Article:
Deploy Gatsby to Firebase Hosting with Github Actions

February 05, 2020 0 Comments

Deploy Gatsby to Firebase Hosting with Github Actions

 

 

Automating deployment to Firebase Hosting, using Github actions

siriwatknp

If you have a static web site you can deploy it instantly to Firebase hosting.

In this post, I will be focusing on automating deployment using Github actions — from commit to live.

What you need

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1. Clone a starter project

Let's say I already have a fresh start gatsby (or create-react-app) project in GitHub

yarn build
// then you will see another folder appears// in gatsby => public-| |-- public

|-- src

// in create-react-app => build-| |-- build

|-- src

2. Init firebase in your local project

// install firebase cli globally
yarn global add firebase-tools
// then run this command in terminal of root project dir
firebase init

Choose hosting by pressing the space bar and keep going until you have firebase.json .firebaserc

3. Manually deploy to firebase hosting

firebase deploy --only hosting

Let’s automate the flow with Pipeline

The idea is when you commit your work to master (every time), it will trigger the pipeline that will build your stuff and deploy to firebase hosting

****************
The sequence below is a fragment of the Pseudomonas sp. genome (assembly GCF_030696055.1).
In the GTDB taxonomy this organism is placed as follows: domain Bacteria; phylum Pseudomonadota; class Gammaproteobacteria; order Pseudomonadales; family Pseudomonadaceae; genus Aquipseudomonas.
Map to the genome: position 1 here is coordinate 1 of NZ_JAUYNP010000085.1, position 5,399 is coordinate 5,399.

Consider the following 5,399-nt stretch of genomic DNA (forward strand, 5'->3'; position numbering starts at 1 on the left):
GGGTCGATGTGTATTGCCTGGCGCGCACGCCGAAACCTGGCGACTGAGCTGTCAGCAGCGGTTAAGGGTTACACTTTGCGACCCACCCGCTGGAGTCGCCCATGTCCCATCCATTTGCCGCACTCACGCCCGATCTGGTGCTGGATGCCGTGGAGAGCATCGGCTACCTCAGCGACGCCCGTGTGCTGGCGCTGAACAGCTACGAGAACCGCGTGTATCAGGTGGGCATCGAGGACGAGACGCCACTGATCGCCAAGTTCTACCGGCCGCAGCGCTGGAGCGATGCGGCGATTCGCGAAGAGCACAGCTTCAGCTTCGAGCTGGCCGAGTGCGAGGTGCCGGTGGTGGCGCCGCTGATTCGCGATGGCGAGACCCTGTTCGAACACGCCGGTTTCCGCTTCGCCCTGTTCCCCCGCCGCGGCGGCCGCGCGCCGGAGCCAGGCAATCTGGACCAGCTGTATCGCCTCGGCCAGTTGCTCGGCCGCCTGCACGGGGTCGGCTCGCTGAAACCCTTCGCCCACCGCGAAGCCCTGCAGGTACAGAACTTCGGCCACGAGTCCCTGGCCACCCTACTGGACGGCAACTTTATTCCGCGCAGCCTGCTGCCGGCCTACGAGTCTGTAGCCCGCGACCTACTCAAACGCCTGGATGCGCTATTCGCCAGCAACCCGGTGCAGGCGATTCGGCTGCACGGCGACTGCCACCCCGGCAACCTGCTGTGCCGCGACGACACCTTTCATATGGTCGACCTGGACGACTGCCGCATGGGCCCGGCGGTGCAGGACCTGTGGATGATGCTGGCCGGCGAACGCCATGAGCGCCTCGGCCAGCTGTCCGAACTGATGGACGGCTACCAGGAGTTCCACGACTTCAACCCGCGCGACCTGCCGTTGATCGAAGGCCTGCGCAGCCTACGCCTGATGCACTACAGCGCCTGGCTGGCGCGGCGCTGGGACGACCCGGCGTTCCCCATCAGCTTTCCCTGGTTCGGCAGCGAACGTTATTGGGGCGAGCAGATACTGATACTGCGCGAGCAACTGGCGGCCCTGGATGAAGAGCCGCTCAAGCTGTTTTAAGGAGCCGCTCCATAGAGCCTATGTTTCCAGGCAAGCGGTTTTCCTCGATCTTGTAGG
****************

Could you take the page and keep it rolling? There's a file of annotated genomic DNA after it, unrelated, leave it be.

4. Get firebase token for CI

firebase login:ci

It will open the Google login page, choose your account.

After login successfully, go back to your terminal and you will see the token. Copy it then go to your GitHub repo

5. Add token to GitHub repo

6. Create actions in repo

Create file action.yml in actions.

Let me explain a little bit about this configuration.

  • name of the workflow
  • on: push: branches: — master means this pipeline will be a trigger for any change (commits) on the master branch
  • jobs you can think of as tasks that this pipeline will do

One thing that is worth mentioned is the steps

steps: - name: Checkout Repo

uses: actions/checkout@master

The very cool feature of GitHub actions is you can reuse other people’s actions by specifying uses . In this scenario, I reuse other actions like checkout@master (“@master” is the version of this action, you can change to @v1.x for ex.)

Try push some changes to the master branch, you should see the green pipeline. If not comment below and I will help you.


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